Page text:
ο»Ώ [No title]|1878-01-19|The Cardigan Observer and General Advertiser for the Counties of Cardigan Carmarthen and Pembroke - Welsh Newspapers Online
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A SATIRIC poet underwent a severe drubbing, and was observed to walk ever afterwards with a stick. Mr. P. reminds me," says a wag, of some of the saints who are always painted with the symbols of their martyrdom." THE PECULIAR PEOPLE.—The coroner for South Essex, Mr. 0. 0. Lewis, has been called upon to hold another inquiry into the death of a child whose parents belong to the Peculiar People. The case oc- curred at Thundersley, near Southend. It appeared that the child took cold, which developed into inflam- mation of the lungs. The parents gave it honey and gruel, but obstinately declined to call any doctor in. They told the coroner that they did not believe in medical aid. They did not think it right, they said, in the sight of God, and they preferred to trust in God rather than in man. Thev called in two elders of the Church, both of whom laid hands on the child, and one, a labourer named Angeio Chalk, also anointed it with oil, according to the Scriptures. The coroner made some strong remarks, and the jury expressed a hope that the guardians would prosecute the parents. THE LITTLE FRONTIER WARS IN INDIA.—The Times Calcutta correspondent says: Both our little frontier wars have come to a standstill from the diffi- culty of discovering a tangible enemy. The Jowaki expeditious have assumed almost a comical phase, as the Jowakis, having deserted their territory en masse, have left our two splendidly equipped frontier forces in undisputed possession, without an enemy to en- counter. This unconscious stroke of masterly diplomacy has completely upset all the previously concerted plans. It is difficult to forecast what new turn the Government policy will consequently be com- pelled to take. Negas is as defiant as ever, and has offered a reward of 500 rupees for every Englishman's head. COAQOUKE. —The best cement for Broken Articles,6d., Is., 2s. Postage 2d. Kay Bros., Stockport. Sold everywhere. KABIE8 AND HYDROPHOBIA. — In Liebig's Letters an account is given of a death through eating the flesh of a buck caught in a snare, and which had died after an agonising and convulsive struggle, and it is stated that the symptoms in many respects recalled those from the bites oj rabid animals Now we saw last week reason to fear that bites inflicted during and while enraged by sexual quarrels might cause rabies. In some instances, if not in all, is it not possible that the virus may be not originally due to any specific germ-graft, as in small-pox, so much as to some peculiar, morbid, unnatural condition of the secretions, occasionally caused by fear, agony, rage or other conditions? The fatal character of inoculation from the putrid matter of a corpse is only too well known amongst surgeons, and is one of the most defined forms of blood-poisoning known to the pro- fession. It is. worth notice that the dog-the most frequent propagator of rabies-is fond of gnawing putrid animal remains; and it may be possible that such morbific matter may become so modified in con- tact with the saliva, or may so change the character of the latter, as to set up under favourable conditions blood-poisoning in other and various forms. We would refer to erysipelas as an analogous case, not of blood -poisoning, but of morbific matter originated spontaneously (in the common acceptation of the term) and still being capable of specific trans- mission from body to body. Should some such view be the true one, we could then account, not only for inoculation, but for the rare cases which appear proved of spentaneous genera- tion, and even for those otherwise puzzling examples of cats and dogs, which have inflicted hydrophobia by their bites, themselves remaining unaffected, as in the cats named by Mr. Reece, and, apparently, one of the dogs mentioned at the commencement of this article. The dog or cat that really originated the outbreak might, in fact, bo expected to remain free, thus ac- counting for the rarity of such cases; while, on the other hand, the once-inoculated virus would follow the usual and well,known laws. Having studied the sub- let for some years, weare mere and more inclined to believe that some such vifw, which alone tolerably harmonises the various phenomena as known, will probably be found the true one.-Live Stock Journal. KEATING S COUGH LOZENGES contain no Opium, Morphia, nor any violent drug. It is the most effective remedy known to the Medical Pro- fession in the cure of COUGHS, ASTHMA, BRONCHITIS —one Lozenge alone relieves. Sold by all Chem's in Boxes, 1st .1 d and 2s. 9d. each. LIVE STOCK FROM: CANADA.—Mr. Dyke, the Canadian Government agent at Liverpool, reports that the exports of live stock from Canadian ports to this country during the year 1877 were as foHows 7412 cattle (including 65 pedigree shorthorns), 6825 sheep, 313 pigs, and 298 horses, showing an increase over last year's importations of 4645 cattle and 4218 sheep. Large numbers of Canadian cattle, sheep, and especially horses, have been brought vid New York, Boston, and other American ports in conse- quence of other Canadian lines of steamers being unable to meet the demands of this rapidly growing trade. The Dominion steamer Ontario arrived in the Mersey, bringing 128 head of Canadian live cattle, 237 hogs, 243 sheep, 35 cases of poultry, 305 barrels of apples, 135 boxes of Dears, and a very large cargo of grain and general farm produce. COMFORT WIITH ECONOMY secured by purchas- ing ODd of the Russian Home-spun DMsa Ig Gcw f at 1 Js. 9d, or an Italian Flannel one at fIs < Patterns post free of E. Avis, and Co., La-Jus Out- fitters, 213, Upper-street, Islington Jf.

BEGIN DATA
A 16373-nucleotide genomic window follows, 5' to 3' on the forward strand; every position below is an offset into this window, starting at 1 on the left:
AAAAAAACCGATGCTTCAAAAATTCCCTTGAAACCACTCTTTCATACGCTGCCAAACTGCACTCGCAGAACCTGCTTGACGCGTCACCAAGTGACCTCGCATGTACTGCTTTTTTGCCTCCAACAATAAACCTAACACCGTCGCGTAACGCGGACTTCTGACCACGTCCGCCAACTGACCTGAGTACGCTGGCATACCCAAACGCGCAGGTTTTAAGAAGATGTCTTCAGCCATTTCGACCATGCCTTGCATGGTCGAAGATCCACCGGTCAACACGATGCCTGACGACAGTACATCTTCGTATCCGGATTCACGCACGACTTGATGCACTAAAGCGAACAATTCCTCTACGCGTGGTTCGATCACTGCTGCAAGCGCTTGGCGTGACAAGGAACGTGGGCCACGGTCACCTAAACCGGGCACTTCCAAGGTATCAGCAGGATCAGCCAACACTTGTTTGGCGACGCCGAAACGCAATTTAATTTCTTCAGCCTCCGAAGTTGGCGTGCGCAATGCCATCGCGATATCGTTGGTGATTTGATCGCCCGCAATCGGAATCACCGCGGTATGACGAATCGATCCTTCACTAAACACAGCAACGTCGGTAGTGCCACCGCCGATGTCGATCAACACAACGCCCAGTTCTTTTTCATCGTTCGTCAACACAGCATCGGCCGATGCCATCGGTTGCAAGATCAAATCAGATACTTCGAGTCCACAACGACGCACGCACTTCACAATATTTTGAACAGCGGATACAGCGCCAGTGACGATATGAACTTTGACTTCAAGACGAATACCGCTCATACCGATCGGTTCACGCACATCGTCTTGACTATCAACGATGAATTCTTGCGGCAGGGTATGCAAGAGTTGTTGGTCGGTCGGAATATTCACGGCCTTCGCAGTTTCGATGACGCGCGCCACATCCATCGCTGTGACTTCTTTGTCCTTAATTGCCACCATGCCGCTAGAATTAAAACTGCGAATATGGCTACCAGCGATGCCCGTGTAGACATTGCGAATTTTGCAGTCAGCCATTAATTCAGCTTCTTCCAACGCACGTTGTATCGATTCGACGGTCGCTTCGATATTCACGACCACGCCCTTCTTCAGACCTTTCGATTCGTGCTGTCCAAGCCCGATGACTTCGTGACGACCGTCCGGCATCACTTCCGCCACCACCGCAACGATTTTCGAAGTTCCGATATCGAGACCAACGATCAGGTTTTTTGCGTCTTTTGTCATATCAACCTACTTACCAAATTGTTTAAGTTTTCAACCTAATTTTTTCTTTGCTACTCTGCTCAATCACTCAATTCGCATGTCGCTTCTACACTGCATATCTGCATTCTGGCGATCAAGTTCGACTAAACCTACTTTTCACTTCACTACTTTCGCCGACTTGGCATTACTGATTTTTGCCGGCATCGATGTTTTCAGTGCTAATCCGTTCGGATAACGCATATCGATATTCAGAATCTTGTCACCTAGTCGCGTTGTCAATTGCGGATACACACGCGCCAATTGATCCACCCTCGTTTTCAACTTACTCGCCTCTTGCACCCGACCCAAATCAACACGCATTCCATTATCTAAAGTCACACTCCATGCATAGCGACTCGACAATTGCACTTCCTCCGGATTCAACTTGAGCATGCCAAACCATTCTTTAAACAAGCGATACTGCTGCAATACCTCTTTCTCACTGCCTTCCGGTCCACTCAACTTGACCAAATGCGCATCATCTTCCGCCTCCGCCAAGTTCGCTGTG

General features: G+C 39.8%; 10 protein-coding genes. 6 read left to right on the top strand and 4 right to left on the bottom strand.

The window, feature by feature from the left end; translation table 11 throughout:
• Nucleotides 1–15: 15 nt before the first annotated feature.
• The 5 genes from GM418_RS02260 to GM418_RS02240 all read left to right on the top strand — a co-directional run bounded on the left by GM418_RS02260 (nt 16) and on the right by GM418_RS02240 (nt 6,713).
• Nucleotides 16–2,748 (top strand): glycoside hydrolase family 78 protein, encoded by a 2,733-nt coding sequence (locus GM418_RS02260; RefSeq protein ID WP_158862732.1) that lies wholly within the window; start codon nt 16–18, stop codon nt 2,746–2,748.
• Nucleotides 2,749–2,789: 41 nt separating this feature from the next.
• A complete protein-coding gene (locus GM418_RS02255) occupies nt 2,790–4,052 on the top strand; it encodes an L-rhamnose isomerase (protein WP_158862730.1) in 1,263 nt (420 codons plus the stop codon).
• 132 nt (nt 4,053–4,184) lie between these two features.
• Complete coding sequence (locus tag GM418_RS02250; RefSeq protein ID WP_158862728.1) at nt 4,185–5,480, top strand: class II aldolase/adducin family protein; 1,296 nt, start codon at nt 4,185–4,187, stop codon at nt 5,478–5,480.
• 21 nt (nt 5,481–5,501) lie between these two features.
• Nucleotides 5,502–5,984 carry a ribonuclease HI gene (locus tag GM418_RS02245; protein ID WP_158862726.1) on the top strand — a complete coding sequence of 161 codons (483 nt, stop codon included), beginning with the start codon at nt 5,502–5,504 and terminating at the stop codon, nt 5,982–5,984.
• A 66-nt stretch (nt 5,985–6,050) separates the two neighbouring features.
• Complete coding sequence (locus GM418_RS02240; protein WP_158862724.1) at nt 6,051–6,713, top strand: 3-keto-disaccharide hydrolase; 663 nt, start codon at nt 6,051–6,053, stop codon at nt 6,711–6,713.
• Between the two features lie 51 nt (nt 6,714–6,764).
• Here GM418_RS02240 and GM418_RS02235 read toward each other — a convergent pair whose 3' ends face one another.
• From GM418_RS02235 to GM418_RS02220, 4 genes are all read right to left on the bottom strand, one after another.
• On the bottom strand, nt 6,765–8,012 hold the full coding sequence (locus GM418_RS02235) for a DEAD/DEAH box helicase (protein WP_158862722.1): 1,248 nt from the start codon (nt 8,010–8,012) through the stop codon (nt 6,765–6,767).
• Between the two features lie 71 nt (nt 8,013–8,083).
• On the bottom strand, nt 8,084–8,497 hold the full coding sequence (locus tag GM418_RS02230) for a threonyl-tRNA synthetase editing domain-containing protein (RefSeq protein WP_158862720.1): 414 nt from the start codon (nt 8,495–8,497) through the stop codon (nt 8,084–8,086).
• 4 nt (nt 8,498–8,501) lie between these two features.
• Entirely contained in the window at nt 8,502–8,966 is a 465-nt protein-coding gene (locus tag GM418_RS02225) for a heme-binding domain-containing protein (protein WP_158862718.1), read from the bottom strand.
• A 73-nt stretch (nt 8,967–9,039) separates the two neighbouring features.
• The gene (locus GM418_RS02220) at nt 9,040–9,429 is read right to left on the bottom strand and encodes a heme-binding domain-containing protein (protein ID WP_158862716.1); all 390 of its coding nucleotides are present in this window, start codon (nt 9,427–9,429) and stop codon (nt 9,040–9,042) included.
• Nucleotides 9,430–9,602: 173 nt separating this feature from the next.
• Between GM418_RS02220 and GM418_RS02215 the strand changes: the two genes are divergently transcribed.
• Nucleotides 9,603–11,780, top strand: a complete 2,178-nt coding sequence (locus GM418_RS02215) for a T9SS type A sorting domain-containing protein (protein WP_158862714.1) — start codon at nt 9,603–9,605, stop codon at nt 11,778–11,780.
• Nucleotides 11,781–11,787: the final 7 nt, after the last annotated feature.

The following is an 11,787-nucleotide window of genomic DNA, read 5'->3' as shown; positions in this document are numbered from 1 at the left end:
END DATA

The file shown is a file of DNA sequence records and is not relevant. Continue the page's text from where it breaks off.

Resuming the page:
|"A STRANGE AND HAPPY FAMILY."

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A LIVERPOOL SALVAGE CASE.

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WAR ITEMS.